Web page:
June 30, 2042 A.D. – The Southwest Corridor light-rail line was opened for riders today, decades after it was first proposed.
The tortuous path to completion was a long and twisted tale, which we will now recap to remind riders of the obstacles the line faced. Records of the era are spotty, due to the great solar flare of 2027 which wiped out most digital files, so we have to reconstruct events as best as we can.
Some of this is from the reborn print edition of the Star Tribune; some consists of scripts used by town criers who disseminated the news until the Internet was rebuilt.
As far as we can piece it together, the line was born in controversy; at first, people balked at the price tag, but were assured the money would come mostly from somewhere else, possible in the form of large bags of cash raining from the sky. The opposition coalesced around two objections:
The Train will pass through my neighborhood.
The Train will not pass through my neighborhood.
The first group was worried about noise; studies showed that 87% of the neighborhood dogs would hear the bell and rush to the window and bark like idiots, and a sizable percentage of children would mistake the prerecorded train bell as the ice cream truck and run outside with money in hand, only to find an enormous piece of fixed-rail transportation infrastructure.
Backers of the train noted that the trains could be covered with illustrations that made them look like enormous squirrels, terrifying the dogs into silence, and that children would eventually be instructed by continued, crushing disappointment.
At this point the story gets murky — there was talk of putting the train on some tracks used by freight, and moving the freight trains elsewhere; one proposal put the freight lines through Kenwood, and required a suspension bridge across the Lake of the Isles.
This was opposed by residents, one of whom told the City Council:
“I’m just a colorful old cliché who don’t want change, but it’s quiet enough here at night to hear a titmouse toot, and that’s the way we like it.”
Stiff opposition led to new plans, and eventually the Met Council proposed turning the freight line into a mass-transit system, with passengers treated to “an exciting authentic hobo experience” of huddling in cars and singing Woody Guthrie tunes, but this lacked the panache of a new idea: tunnels.
In April of 2014 or 2015 — again, records are incomplete — the Met Council proposed putting a tunnel under a body of water, a clear sign that previous proposals simply had not cost enough money or presented sufficient engineering challenges.
In this plan, the train would descend under the estuary that linked the Lake of the Isles and Calhoun, emerge on the beach, hook up with the old streetcar line that ran to Harriet, then enter another tunnel that would go for as many miles as it took before the Federal Government realized what they were up to, at which point it would go back up street grade.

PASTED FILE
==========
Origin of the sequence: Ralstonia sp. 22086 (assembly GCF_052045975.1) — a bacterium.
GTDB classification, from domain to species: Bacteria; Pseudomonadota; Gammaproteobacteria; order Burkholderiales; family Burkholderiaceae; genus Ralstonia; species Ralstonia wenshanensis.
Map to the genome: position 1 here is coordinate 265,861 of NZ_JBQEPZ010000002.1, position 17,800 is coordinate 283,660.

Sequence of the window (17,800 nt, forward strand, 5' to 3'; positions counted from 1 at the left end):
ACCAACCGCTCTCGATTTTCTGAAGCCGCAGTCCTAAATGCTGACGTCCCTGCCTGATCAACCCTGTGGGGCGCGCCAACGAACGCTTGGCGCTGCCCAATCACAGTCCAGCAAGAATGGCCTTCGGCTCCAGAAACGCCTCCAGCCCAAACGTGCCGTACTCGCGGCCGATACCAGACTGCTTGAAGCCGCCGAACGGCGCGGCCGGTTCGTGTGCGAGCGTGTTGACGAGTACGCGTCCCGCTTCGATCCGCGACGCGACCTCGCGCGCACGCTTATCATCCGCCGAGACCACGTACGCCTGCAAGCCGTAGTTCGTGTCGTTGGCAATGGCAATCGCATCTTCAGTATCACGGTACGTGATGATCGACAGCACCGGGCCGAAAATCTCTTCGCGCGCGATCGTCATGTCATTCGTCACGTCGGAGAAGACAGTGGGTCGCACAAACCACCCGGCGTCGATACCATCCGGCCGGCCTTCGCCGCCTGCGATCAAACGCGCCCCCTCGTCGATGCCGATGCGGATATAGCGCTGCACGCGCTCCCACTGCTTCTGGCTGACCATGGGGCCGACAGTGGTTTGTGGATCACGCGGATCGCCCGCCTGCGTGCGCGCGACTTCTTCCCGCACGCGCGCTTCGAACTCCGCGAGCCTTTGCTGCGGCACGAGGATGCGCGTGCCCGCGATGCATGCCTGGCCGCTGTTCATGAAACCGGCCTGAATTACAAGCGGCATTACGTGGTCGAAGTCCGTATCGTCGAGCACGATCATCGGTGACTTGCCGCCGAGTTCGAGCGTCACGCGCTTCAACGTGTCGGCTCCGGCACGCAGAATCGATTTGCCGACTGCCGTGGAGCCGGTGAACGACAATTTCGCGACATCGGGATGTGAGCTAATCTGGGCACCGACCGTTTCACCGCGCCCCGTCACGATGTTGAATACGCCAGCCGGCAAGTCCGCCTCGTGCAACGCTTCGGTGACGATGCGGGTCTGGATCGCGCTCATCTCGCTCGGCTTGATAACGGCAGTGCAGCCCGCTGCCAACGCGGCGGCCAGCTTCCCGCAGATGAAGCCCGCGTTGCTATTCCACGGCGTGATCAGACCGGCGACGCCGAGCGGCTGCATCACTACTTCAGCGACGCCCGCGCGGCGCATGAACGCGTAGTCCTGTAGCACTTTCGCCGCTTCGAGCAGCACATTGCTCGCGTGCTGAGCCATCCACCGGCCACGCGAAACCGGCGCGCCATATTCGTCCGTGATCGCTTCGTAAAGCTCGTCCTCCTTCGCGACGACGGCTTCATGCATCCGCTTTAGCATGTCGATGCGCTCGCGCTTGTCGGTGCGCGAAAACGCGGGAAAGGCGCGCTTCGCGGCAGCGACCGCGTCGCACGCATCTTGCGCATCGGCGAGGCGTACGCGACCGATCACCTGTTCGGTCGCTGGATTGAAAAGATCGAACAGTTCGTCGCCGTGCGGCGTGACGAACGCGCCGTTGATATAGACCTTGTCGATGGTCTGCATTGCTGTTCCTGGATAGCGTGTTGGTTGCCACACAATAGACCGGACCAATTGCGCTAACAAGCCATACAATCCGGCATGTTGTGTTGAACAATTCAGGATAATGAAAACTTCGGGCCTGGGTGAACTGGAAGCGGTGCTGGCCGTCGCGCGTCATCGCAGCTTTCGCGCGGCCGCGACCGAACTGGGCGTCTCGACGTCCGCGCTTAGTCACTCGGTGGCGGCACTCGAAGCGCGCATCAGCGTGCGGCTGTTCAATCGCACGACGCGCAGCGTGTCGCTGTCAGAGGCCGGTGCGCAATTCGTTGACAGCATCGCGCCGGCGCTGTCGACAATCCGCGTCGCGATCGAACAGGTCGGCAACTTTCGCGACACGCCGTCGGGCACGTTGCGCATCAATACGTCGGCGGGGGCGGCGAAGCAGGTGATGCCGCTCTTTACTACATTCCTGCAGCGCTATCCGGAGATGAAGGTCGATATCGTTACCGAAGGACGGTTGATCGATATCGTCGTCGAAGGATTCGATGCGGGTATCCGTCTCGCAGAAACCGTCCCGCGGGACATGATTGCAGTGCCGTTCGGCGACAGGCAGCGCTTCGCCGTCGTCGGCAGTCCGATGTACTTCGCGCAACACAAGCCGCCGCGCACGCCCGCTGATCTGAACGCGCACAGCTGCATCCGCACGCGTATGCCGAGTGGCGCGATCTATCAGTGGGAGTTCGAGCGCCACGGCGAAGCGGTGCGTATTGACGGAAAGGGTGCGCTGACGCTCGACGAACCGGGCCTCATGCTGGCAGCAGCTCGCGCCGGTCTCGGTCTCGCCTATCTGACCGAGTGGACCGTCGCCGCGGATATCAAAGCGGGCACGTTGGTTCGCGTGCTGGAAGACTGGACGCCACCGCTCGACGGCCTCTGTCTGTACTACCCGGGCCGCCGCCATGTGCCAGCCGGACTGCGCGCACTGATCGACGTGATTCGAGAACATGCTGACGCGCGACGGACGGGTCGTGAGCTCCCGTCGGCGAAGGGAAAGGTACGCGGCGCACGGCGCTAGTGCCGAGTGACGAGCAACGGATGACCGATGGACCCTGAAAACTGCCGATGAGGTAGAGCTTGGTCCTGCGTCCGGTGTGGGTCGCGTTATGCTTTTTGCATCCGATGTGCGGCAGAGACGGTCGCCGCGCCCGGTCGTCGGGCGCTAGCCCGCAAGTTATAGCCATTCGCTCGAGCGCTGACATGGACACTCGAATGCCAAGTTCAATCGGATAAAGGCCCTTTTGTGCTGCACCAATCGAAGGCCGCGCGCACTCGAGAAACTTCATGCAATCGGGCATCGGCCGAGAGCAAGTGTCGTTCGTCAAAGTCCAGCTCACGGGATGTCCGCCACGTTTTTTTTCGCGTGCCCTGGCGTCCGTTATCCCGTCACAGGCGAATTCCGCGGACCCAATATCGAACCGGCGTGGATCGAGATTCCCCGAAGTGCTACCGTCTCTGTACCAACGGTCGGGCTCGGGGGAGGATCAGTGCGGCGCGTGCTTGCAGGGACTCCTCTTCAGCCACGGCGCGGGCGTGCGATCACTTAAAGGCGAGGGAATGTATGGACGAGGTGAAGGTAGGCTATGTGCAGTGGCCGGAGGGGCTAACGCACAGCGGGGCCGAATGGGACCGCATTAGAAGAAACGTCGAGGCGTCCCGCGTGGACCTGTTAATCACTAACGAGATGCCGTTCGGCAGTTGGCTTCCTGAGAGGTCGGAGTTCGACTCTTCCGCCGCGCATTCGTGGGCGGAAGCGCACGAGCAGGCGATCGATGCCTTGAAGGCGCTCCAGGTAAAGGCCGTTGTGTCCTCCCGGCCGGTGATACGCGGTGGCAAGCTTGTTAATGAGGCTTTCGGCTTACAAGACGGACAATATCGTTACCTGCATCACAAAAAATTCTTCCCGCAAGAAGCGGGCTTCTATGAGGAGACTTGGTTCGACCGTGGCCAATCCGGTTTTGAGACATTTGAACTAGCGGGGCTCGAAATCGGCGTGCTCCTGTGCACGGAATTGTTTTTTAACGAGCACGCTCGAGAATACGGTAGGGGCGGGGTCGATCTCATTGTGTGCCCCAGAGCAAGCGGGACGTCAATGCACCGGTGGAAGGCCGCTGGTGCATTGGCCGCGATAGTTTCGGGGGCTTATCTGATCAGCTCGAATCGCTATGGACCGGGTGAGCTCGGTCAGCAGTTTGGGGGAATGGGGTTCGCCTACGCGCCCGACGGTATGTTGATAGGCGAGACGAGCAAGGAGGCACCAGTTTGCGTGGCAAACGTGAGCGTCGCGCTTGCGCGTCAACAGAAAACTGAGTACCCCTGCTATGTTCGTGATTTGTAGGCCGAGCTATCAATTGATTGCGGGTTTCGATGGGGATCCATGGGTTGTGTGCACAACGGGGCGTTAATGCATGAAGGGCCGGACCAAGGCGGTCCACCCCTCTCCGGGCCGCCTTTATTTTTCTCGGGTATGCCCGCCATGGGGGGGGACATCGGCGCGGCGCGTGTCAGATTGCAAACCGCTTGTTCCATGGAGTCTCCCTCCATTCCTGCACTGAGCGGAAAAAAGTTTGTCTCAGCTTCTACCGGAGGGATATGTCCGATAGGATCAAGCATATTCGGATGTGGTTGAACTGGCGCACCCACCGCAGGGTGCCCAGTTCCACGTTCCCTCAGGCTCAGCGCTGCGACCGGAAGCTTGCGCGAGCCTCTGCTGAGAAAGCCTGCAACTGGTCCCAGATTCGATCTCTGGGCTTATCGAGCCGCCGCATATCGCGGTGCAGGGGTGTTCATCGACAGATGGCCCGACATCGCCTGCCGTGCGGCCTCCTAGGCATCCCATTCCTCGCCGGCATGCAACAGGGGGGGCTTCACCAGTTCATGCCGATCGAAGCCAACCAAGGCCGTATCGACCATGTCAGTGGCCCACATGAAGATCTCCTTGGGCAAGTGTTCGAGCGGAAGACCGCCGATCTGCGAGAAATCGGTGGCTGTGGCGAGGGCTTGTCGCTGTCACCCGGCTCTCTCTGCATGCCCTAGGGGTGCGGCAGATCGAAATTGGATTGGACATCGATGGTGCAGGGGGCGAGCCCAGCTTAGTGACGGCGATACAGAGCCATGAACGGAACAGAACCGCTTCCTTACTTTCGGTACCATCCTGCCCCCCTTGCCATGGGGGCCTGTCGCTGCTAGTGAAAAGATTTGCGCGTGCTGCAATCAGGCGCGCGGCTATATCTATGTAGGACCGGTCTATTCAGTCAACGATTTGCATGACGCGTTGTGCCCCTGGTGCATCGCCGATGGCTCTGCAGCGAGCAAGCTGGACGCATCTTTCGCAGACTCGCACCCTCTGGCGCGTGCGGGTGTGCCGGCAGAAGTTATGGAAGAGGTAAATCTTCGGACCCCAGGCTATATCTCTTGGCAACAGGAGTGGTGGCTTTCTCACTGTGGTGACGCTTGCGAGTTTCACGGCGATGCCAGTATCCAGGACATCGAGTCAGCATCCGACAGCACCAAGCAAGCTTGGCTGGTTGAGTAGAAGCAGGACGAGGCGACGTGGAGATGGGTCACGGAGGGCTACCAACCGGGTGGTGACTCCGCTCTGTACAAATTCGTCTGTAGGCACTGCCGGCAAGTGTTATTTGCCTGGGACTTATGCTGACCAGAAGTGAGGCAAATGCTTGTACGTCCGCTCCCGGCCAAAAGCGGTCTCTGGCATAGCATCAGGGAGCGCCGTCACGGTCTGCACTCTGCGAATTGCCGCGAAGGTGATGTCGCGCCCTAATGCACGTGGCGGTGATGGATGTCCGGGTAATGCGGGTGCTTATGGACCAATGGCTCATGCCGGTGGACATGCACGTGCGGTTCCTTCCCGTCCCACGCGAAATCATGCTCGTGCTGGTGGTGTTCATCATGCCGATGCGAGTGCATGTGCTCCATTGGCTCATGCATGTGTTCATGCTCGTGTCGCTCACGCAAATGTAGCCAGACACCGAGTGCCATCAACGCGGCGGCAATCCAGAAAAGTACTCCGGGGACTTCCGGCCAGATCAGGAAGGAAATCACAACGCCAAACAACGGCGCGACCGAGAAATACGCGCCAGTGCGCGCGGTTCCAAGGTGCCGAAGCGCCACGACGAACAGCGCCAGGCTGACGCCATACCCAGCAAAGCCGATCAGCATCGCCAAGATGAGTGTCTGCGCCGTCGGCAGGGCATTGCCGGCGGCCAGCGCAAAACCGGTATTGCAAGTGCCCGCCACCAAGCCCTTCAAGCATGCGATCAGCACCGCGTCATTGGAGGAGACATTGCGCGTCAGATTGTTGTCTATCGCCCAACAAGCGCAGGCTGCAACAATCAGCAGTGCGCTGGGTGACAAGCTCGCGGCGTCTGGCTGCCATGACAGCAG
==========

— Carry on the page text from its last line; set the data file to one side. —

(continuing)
We can deduce from these records that getting light rail to the Uptown area was intended to revive a part of town no one visited, or avoided for lack of roads.
The entire line seemed in jeopardy when the City Council rejected tunnels completely, and proposed putting the tracks 75 feet in the air, with the supporting pylons disguised as trees. The plan was paused for a year while studies were made on the effect on birds, and whether they would confuse girders for appropriate nesting locations, and the deleterious effects of light-rail vibration on eggshell formation.
During this period the suburban cities that would be served by the line built out their own system of buses and streetcars, all with Wi-Fi and coffee bars, powered by zero-emission HyperDrive maglev repellent systems that allowed them to float, thus negating any impact on the roads or the need for rails.
By 2030 the plans were complete: the line would follow a corridor from downtown to Eden Prairie — a six-block-wide path carved through the cities by the Tornado of ’29. Construction began, and the North Side of the Metro was informed that they would get light-rail too, as soon as they were lucky enough to be devastated by a remorseless twister.
Yesterday’s opening ceremony was attended by many early advocates of the light-rail line, most of which zipped about in their hover chairs or waved canes with pride at the gleaming cars.
Asked about the future of the line, since people were now commuting by matter-disassembling transporters that beamed them to any location in town for a dime, the project chief said:
“We’re counting on the nostalgia factor.”
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